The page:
April 30, 2012



During “Islamic Week” in London in mid-April, Sotheby’s and Christie’s offered art from the Muslim world, but Phillips de Pury Company went its own way, holding a design sale. The bit of counter-programming paid off, and the auction resulted in the firm’s highest total for the category. The 211-lot sale on Apr. 26, 2012, totaled £4,658,800, or $7.5 million (£1 = $1.62) with 79 percent of the lots selling. The results just topped the house’s own December design sales in New York, which brought $7.1 million. Results are given here in dollars.

The session lacked a million-dollar lot like the pair of Emile Jacques Ruhlmann armchairs that boosted the December sale, though the star Art Deco ébéniste took three of the top ten prices. A lacquered wood desk from 1932 sold for $392,730 and a handsome pair of leather armchairs brought $216,917, both within presale estimates. A pair of cylindrical Tournicol side tables on pedestal bases, looking rather alien and fashioned of Ruhlmann’s favored Macassar ebony, were sold for $197,380 above a high estimate of $146,500. The price is nearly double what the pair brought at auction in 2004, when they sold at Christie’s New York for $89,625.

The record was set for a design work by Ludwig Mies van der Rohe when a severely reductionist steel and glass Tugendhat coffee table, the only known example of the MR 150/3 model, sold for $351,641. The table, along with a pair of chairs and light fixtures also on offer, were designed for the architect’s Tugendhat Villa, Czechoslovakia, built during 1928-30.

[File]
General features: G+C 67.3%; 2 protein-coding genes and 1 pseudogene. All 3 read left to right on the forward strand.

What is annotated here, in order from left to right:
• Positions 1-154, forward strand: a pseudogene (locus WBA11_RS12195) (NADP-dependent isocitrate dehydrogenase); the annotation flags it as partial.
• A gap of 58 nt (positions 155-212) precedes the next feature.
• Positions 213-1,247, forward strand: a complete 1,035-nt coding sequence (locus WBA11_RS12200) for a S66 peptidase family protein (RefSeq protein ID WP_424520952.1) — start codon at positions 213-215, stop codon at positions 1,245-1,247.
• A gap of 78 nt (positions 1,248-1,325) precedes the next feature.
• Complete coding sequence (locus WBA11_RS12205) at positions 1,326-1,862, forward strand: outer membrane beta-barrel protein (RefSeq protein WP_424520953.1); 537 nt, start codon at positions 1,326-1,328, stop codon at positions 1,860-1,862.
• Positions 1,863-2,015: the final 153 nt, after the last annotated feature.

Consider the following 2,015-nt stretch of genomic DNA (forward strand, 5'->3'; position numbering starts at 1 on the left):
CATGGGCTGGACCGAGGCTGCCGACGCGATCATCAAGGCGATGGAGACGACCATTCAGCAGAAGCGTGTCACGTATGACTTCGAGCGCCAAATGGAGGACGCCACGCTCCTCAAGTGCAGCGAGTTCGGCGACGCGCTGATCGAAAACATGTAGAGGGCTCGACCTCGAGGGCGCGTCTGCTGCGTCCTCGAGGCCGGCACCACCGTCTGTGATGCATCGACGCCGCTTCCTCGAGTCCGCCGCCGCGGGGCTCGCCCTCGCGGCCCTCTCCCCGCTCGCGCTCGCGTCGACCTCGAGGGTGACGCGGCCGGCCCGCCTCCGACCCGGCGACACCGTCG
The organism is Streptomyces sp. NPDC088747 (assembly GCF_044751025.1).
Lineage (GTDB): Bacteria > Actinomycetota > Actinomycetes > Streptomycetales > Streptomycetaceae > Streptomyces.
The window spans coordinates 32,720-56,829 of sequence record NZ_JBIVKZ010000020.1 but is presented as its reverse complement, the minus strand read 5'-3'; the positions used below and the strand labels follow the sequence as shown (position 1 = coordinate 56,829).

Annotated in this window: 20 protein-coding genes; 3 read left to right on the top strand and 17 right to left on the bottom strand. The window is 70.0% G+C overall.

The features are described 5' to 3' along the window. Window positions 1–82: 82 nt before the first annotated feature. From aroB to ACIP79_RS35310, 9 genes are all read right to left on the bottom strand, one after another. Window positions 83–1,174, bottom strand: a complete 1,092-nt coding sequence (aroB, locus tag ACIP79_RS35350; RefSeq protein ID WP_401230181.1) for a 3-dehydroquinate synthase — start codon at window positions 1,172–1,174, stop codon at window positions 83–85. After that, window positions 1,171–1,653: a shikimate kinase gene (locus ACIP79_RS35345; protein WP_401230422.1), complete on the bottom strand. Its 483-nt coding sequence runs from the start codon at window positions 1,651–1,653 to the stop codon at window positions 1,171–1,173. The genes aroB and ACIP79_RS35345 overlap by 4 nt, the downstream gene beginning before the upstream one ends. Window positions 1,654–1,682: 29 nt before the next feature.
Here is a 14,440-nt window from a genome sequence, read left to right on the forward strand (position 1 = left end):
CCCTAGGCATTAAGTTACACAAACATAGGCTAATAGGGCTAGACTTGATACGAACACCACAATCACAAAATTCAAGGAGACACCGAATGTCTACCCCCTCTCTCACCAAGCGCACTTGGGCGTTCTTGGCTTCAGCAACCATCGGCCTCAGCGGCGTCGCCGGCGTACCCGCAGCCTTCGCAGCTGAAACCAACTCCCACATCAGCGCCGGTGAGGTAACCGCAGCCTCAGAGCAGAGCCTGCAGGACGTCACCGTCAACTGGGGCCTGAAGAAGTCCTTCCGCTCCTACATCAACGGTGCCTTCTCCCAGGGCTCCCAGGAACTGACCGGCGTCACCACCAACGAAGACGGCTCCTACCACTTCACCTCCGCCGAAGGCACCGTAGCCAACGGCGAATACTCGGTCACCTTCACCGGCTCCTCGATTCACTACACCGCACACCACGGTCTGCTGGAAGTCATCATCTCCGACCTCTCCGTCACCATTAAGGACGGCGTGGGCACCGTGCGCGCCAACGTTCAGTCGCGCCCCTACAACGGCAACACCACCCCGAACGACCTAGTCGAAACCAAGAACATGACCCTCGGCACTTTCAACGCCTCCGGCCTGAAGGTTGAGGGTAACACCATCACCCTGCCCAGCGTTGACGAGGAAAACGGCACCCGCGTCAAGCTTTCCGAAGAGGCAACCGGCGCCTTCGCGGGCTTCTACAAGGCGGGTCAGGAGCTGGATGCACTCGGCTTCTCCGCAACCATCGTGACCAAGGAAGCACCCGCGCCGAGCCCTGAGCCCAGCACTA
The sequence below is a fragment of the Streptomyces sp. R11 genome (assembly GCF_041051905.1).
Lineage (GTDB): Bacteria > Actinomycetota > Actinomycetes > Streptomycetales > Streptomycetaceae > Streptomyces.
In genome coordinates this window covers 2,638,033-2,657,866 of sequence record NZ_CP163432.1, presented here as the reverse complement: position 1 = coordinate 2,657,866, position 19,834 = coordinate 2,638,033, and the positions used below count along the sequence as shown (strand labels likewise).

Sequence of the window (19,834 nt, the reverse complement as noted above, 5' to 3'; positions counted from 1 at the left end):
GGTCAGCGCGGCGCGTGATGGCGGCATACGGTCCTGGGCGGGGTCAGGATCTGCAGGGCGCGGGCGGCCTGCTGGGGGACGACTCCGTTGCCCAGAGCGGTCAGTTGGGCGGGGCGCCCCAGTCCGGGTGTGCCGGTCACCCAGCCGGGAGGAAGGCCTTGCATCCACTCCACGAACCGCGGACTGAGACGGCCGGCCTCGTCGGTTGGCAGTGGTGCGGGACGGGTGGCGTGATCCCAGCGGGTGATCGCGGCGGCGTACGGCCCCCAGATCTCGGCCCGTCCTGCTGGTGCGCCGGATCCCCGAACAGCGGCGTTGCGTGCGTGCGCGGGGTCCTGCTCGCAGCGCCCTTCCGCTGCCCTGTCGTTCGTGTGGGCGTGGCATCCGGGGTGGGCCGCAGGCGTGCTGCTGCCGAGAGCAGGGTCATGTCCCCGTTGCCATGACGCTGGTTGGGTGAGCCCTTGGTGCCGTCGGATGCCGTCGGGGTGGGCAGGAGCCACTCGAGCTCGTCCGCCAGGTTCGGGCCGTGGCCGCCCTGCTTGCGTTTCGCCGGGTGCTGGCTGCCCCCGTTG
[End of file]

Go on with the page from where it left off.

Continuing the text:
The three Mies lots (which could be ordered from a catalogue) were originally purchased for a house designed around 1929 by the Zurich-based architect Louise “Lux” Guyer, one of the first women to open her own architectural practice in Switzerland. Though the chairs failed to find a buyer (est. $97,600-$146,500) and the lights sold within presale estimates for $10,000, the table far exceeded expectations, soaring above the presale $80,000 estimate. A cube wood stool by another legend of modern architecture, Le Corbusier, went for $74,000 (est. $14,600-$22,700).

Several other records were set. A plush neo-Baroque wood armchair with hand-painted upholstery by the Italian designer Alessandro Mendini, who is celebrated for ritually burning one of his chair designs in 1975 for the cover of Casabella, sold for $148,500, a new record for the artist. The chair had sold less than two years ago at Bonhams for $58,600. Buyers at Phillips passed on several other Mendini lots, including a restyled “Wassily” chair and a Memphis-style mirror.

Similarly, a tufted wool chair on four rounded wood legs by architect Martin Olsen — it looks a little like a fabric-covered sports car seat mounted for the parlor — sold for $52,825 against a high estimate of $11,395. Elsewhere in the auction, the appropriately named Z Desk — a pair of z-shaped legs, with a tabletop resting across them –by the Italian minimalist designer Gabriella Crespi from 1974 brought $60,600 (est. $14,000-$22,000).

The sale’s top lot was Diego Giacometti’s patinated bronze bookshelf that has the craggy surface for which both Giacometti brothers are well known. Minimalist in design save for a pair of owl finials mounted to the rear vertical supports, the shelf sold within presale estimates for $584,719. One of the younger Giacometti’s best-known works — a bronze ostrich carrying a real ostrich egg — sold for $95,800.

All 25 lots by the revered British potter Lucie Rie found buyers. Bowls were particularly coveted, with one “knitted” bowl fetching $22,300 (est. $4,800-$6,500), and another footed bowl with pale green glaze and a metallic rim fetching $64,000 (est. $22,800-$29,000). Four lidded ceramic vessels by Edmund de Waal all were sold, too, for between $7,000 and $18,000.

This week, all eyes are on the Impressionist and modern art sales in New York, where Sotheby’s is expecting to sell a pastel version of Edvard Munch’s The Scream for upwards of $80 million. Whatever its final price, the sale has already made global news.

Prices given here include the auction-house commission of 25 percent of the first ÂŁ25,000, 20 percent of the next ÂŁ25,000 to ÂŁ500,000, and 12 percent of the rest.

For complete, illustrated results, see Artnet’s signature Fine Art Auctions Report.

JESSICA MIZRACHI is a decorative arts specialist who writes on the art market.

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